It is unclear when or where they will happen, but one thing is sure – neither France nor the US want Iran at the next Syria peace talks.
Diplomats expect a bit more clarity after a preparatory meeting by Russian and US envoys in Geneva on 25 June.
The Syria talks were originally scheduled for this month.
But a diplomatic source in Geneva said “early September” is now the most likely date.
One reason for the delay is that rebel factions cannot agree who to send. Another one is military gains by Syrian forces, which are making the regime less keen to negotiate.
July is out because the Muslim holy month of Ramadan starts on 9 July.
But another big question is whether to invite Iran.
The Islamic republic is Syria’s most powerful ally in the region. It has sent troops to fight on its side and it is the paymaster of Hezbollah, a Lebanese militia whose guerrillas are also fighting for the Syrian regime.
When asked by EUobserver if Iran should be at the peace talks, Robert Baer, a US security expert and former CIA officer, said simply: “Got to include Iran.”
France, a former colonial power in Syria, sent a senior official to Tehran on 27 May.
But its foreign minister, Laurent Fabius, told EU peers at a behind-closed-doors meeting in Brussels later the same day that: “Iran should not participate, because they really don’t want a solution.”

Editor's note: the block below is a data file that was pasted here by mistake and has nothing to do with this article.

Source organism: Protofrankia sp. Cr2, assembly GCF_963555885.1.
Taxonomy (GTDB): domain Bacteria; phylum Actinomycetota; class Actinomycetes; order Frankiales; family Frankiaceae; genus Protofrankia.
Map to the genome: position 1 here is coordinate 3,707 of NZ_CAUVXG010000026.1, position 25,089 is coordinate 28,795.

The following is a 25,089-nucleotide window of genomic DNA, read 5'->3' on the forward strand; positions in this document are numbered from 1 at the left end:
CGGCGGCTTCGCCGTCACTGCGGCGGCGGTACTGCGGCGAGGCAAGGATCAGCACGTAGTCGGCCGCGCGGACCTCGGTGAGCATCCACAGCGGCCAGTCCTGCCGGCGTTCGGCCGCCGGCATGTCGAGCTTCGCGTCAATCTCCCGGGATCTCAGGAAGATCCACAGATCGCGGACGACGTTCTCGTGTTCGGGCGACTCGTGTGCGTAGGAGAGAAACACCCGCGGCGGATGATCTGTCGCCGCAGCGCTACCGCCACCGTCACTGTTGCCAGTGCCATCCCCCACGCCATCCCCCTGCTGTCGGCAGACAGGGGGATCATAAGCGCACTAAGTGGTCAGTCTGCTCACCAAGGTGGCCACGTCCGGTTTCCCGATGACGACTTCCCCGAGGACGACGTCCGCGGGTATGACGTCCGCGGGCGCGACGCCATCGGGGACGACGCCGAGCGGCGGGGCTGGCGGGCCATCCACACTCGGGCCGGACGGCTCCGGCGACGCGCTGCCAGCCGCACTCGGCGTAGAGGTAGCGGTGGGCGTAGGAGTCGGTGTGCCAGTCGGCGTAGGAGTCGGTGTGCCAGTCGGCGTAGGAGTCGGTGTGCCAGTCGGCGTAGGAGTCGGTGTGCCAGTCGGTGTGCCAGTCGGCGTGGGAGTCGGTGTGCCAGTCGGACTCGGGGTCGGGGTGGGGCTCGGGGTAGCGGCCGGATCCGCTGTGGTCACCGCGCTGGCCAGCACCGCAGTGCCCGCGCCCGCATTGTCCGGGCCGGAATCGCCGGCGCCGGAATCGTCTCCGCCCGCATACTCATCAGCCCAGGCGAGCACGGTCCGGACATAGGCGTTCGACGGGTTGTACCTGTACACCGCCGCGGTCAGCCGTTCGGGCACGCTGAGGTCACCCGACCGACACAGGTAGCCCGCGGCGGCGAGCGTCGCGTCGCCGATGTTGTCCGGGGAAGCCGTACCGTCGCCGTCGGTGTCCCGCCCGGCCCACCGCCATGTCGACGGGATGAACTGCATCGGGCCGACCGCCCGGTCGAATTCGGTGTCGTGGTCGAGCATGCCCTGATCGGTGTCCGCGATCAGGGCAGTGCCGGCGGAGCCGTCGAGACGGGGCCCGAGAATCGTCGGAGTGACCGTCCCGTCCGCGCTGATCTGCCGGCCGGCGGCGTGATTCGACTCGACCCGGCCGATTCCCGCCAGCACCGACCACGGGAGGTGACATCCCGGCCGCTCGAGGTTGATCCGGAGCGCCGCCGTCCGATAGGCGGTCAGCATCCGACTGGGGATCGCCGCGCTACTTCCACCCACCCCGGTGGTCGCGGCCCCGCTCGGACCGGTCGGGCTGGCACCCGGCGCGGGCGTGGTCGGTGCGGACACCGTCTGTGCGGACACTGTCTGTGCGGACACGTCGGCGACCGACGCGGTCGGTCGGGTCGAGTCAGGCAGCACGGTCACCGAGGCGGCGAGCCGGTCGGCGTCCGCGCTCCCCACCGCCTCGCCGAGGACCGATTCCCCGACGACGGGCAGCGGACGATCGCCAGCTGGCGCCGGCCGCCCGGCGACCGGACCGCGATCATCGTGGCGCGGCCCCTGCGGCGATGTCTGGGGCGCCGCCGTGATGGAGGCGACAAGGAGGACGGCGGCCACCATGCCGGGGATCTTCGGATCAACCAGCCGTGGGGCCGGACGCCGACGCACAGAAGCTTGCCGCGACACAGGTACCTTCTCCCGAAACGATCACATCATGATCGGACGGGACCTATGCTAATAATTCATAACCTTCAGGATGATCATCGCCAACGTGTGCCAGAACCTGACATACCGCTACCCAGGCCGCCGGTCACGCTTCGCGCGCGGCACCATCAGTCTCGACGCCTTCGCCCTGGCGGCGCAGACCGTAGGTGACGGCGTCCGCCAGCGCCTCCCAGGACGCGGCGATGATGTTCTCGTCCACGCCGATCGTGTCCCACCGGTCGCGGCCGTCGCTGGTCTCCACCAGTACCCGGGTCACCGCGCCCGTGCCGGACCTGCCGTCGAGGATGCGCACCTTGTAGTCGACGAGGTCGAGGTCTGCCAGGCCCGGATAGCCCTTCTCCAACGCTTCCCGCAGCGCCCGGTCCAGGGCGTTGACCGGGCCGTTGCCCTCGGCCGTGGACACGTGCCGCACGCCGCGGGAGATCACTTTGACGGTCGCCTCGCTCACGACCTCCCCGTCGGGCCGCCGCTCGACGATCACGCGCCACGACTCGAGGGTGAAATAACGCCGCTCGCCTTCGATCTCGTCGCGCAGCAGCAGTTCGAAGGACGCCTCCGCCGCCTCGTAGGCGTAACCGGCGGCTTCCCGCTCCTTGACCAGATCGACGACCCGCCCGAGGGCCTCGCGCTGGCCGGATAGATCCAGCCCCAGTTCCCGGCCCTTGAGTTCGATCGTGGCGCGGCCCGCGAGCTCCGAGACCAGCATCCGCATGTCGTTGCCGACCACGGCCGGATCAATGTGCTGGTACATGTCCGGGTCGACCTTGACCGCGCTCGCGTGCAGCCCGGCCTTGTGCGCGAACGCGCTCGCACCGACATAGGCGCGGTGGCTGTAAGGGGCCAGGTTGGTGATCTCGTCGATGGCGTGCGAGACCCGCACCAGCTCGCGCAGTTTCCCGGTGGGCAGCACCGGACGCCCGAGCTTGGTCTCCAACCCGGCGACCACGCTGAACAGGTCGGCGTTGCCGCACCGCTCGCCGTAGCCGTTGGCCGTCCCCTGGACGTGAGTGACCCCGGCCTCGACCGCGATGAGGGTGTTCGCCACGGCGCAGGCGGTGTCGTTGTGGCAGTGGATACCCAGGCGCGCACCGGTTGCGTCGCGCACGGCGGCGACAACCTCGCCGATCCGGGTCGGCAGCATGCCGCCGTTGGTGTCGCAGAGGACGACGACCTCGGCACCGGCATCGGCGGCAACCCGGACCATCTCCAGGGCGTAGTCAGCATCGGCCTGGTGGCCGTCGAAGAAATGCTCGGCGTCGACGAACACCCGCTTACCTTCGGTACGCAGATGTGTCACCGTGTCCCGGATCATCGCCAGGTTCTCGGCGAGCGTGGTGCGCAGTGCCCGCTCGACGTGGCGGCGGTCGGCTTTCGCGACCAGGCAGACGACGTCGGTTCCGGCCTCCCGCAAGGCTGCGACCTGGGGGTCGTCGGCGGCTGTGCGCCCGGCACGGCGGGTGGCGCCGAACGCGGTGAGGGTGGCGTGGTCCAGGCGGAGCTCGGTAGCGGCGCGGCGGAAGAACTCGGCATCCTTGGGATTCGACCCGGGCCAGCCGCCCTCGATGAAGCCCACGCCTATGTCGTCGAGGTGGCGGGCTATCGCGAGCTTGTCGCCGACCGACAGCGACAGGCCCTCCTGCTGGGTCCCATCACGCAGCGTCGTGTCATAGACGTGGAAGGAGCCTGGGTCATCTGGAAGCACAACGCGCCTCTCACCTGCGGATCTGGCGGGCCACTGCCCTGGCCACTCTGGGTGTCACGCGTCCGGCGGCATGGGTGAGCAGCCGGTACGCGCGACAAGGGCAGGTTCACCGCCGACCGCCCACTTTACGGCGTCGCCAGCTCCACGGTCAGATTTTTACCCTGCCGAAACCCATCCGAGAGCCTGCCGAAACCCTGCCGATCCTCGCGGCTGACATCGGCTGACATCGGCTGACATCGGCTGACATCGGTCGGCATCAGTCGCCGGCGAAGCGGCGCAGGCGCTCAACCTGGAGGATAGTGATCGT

An EU diplomat shed light on Fabius’ thinking.
“The French believe that if Iran goes they will link Syria to the nuclear dossier. They will ask for concessions in the nuclear talks in return for any positive steps on Syria,” the contact said, referring to long-term Western efforts to stop Iran from weaponising uranium.
The British foreign office told EUobserver on Friday (14 June) it is still making up its mind on Iran’s participation.
But the US also gave a blunt No.
“Whoever attends the conference on Syria must be opposed to further militarisation of the conflict,” a US state department official told this website.
“Iran has played a destructive role in this crisis by sending its Quds force into Syria and by directly supporting the Assad regime’s brutality against the Syrian people. Is this compatible with ‘opposition to further militarisation’? How can it play a positive role?” the official added, referring to Iran’s elite Quds regiment and Syrian leader Bashar al-Assad.
Britain and France said last month they will ship arms to rebels if the peace talks fail.
The US on Thursday upped the ante by saying it will intervene already.
Ben Rhodes, the White House’s deputy security advisor, told press that Syria last year killed up to 150 people using sarin gas on “a small scale” but “multiple times.”
He added: “The President has made a decision about providing more support to the opposition … that includes military support.”
EU foreign affairs chief Catherine Ashton noted: “These developments can only reinforce the importance of a political solution.”
But for its part, Russia believes it is the US, not Iran, which has no genuine interest in diplomacy.
Alexei Pushkov, the Russian parliament’s foreign affairs chief, Tweeted on Friday that US intelligence on sarin is a “fabrication” just like false intelligence that Iraq had weapons of mass destruction before the US invaded in 2003.
“What would be al-Assad’s interest in using small quantities of sarin against the rebels? Why? To give a pretext for foreign intervention? It doesn’t make sense,” Pushkov wrote.